Rules for Proposal Writing and Fiction Writing: Not What You Think

I’ve read plenty of proposals that sound like (bad) fiction. I’m not talking about the rules that says “don’t write fiction for your proposals.” That ought to go without saying.

I’m talking about a great piece of writing advice from Chuck Palahniuk, author of Fight Club, and other novels.

His recent essay, Nuts and Bolts: “Thought” Verbs struck a chord.

In six seconds, you’ll hate me.

But in six months, you’ll be a better writer.

From this point forward – at least for the next half year – you may not use “thought” verbs. These include: Thinks, Knows, Understands, Realizes, Believes, Wants, Remembers, Imagines, Desires, and a hundred others you love to use.

The list should also include: Loves and Hates.

And it should include: Is and Has, but we’ll get to those, later.

Until some time around Christmas, you can’t write: Kenny wondered if Monica didn’t like him going out at night…”

Instead, you’ll have to Un-pack that to something like: “The mornings after Kenny had stayed out, beyond the last bus, until he’d had to bum a ride or pay for a cab and got home to find Monica faking sleep, faking because she never slept that quiet, those mornings, she’d only put her own cup of coffee in the microwave. Never his.”

Instead of characters knowing anything, you must now present the details that allow the reader to know them. Instead of a character wanting something, you must now describe the thing so that the reader wants it.

This is advice for fiction writers. What does it have to do with writing sales proposals? (Many purchasing managers will think that’s a funny joke.)

Many sales proposals suffer from the same problems as fiction. There’s too much happening in the main character’s head, and not enough in the real world. Especially when you make the main character of your sales proposal you, instead of your customer. Let’s take a look:

Sample Proposal Snippet

We sincerely believe that this approach will yield the biggest gains, by streamlining the TPS reporting process that many feel causes unnecessary delays.

First of all, the road to hell is paved with adverbs, and adding “sincerely” only serves to call your sincerity into question. Next, “believing” and “feeling” is only useful if everyone else already feels the same way. It does nothing to convert people who don’t feel that way, or who may even share your beliefs and feelings, but aren’t convinced about your recommendations.

So why do people write this? Because it seems easy. You have a conversation with the prospect, they say something about the TPS process causing unnecessary delays, they ask for a proposal. You write this down, and then wonder why the deal doesn’t close.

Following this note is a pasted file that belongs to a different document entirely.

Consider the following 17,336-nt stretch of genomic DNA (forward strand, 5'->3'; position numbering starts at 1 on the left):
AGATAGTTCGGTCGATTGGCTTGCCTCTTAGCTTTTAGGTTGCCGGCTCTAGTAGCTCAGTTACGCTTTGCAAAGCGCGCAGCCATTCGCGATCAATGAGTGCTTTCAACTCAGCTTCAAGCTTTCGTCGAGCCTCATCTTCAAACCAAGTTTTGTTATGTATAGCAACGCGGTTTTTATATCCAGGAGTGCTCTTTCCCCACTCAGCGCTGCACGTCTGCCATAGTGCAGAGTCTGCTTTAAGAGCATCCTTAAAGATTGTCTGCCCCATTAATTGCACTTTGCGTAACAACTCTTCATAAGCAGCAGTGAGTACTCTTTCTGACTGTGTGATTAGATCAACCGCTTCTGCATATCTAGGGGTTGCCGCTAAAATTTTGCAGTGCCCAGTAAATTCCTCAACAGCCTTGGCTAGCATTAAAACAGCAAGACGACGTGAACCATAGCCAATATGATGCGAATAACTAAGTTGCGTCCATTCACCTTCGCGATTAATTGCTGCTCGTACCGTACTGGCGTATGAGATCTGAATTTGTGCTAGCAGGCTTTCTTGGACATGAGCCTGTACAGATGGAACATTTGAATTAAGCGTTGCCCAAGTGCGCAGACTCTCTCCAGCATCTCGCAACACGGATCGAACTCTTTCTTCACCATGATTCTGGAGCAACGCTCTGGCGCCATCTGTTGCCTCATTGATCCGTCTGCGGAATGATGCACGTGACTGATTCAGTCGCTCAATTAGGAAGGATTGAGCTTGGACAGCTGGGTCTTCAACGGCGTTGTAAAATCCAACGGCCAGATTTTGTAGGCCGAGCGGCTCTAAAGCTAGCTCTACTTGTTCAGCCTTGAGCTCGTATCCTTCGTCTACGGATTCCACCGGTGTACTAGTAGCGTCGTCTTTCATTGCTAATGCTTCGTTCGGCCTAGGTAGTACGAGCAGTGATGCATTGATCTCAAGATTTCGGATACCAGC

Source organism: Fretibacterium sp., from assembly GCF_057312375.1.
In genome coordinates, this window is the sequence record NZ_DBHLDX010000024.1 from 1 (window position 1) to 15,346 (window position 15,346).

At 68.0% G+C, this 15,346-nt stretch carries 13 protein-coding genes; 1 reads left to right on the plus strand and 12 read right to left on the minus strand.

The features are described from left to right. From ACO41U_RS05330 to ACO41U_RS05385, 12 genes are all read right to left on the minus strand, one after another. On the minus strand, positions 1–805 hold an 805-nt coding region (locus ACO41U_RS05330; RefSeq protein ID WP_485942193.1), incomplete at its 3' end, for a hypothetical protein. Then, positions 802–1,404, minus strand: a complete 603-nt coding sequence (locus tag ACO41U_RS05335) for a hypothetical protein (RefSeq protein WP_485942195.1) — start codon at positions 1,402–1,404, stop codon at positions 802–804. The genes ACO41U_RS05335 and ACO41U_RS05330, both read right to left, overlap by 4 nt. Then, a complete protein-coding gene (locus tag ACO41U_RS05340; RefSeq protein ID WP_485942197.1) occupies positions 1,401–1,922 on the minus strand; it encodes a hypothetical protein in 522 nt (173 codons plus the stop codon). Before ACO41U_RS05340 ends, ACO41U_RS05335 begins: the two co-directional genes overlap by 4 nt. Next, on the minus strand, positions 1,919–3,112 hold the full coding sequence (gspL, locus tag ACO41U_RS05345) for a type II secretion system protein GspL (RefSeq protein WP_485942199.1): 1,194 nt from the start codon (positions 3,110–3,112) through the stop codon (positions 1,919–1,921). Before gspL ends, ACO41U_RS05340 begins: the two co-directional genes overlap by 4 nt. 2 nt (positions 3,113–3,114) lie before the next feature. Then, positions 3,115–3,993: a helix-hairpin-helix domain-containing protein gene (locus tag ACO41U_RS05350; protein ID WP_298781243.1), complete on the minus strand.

You have to do some more work upfront. What kind of delays? Who feels that way? Who doesn’t? What is the impact of the delays? You may not get complete, quantified answers to these questions, but you can make some headway.

Revised Sample Proposal Snippet:

The TPS report process introduced last year has worked well in most cases, reducing report generation time by almost 50% and enabling faster responses to quote requests. However, in cases when 2 regions have to collaborate, the process breaks down and we have to revert to manual processes. This means that reports can take 2-5 days to generate, and since these interregional reports are typically involve the largest sales opportunities (average deal size of $830,000 vs $275,000 for single region deals), the the total revenue involved in these deals is disproportionate to their small number (about $25 million, nearly 40% of the total). We lost at least one deal (worth $900,000) because of this delayed response and we may have missed several others.

We can automate the interregional TPS report process for less than the cost of one lost interregional deal, and we can build the solution in a test environment so we don’t disrupt the faster deal flow of single region reports.  After testing, we will go live over the weekend to minimize any potential disruptions.

This example doesn’t rely on feelings, it present facts. It also addresses potential objections, and acknowledges that not everyone is worried about the problem. In fact, for some people, trying to solve the problem creates risk that they don’t want.

As Palahniuk writes:

Thinking is abstract.  Knowing and believing are intangible.  Your story will always be stronger if you just show the physical actions and details of your characters and allow your reader to do the thinking and knowing.  And loving and hating.

How do you counteract this kind of writing? When you read through your notes and your proposal, note any time you make an assumption about what is happening in someone’s head, even if it’s your own. This just means you probably need to go ask some more questions, so you can make the abstract concrete and make your proposals more compelling.

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